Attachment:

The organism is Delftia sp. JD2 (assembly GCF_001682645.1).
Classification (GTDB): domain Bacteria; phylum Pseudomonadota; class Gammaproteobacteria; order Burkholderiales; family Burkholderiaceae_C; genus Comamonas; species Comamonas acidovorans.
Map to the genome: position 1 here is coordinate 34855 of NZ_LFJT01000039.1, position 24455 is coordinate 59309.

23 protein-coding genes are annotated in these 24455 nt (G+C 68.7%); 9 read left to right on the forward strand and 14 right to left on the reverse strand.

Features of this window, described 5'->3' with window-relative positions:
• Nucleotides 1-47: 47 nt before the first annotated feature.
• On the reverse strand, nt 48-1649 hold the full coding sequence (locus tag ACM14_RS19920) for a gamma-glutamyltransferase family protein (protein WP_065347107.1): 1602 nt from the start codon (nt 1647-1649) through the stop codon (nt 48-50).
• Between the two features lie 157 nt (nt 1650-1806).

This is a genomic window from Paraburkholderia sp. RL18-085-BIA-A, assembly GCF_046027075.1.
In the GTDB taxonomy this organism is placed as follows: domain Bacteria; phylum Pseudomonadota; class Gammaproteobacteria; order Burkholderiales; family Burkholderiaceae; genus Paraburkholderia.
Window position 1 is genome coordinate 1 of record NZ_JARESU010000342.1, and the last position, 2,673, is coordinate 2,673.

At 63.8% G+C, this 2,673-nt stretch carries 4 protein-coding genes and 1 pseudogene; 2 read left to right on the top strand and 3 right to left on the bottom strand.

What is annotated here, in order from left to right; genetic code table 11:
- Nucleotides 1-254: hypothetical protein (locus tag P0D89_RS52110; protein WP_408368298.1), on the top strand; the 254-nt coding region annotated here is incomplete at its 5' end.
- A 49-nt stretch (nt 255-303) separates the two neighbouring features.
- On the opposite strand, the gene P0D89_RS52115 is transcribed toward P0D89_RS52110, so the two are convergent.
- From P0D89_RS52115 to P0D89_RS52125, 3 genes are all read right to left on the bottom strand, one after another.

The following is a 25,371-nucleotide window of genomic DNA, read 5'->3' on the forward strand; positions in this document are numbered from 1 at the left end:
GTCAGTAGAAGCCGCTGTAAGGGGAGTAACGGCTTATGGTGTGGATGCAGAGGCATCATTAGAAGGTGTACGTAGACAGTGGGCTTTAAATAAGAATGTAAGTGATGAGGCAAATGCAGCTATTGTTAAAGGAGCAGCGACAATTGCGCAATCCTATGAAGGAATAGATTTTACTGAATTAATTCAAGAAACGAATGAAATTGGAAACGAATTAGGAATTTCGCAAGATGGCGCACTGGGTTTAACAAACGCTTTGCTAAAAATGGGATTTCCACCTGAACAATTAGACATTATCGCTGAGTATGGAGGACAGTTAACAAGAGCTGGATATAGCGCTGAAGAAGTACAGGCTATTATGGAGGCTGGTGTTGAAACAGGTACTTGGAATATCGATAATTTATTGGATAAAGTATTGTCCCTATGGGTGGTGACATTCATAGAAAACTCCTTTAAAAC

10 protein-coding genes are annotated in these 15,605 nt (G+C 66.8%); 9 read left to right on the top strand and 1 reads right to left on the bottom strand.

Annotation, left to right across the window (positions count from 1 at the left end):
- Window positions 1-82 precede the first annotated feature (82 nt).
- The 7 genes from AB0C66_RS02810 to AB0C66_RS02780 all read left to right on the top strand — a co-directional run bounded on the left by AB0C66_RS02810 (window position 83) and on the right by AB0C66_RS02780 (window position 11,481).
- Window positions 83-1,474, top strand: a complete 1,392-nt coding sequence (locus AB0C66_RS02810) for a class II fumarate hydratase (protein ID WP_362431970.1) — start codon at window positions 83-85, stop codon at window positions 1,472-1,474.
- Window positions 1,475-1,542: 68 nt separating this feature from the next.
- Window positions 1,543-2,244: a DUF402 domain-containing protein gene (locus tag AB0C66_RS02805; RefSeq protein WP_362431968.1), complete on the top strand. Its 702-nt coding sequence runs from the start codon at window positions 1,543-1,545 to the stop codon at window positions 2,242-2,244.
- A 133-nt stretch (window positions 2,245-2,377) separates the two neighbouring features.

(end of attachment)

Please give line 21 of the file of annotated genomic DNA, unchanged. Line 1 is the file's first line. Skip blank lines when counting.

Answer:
Annotation, left to right across the window (positions count from 1 at the left end):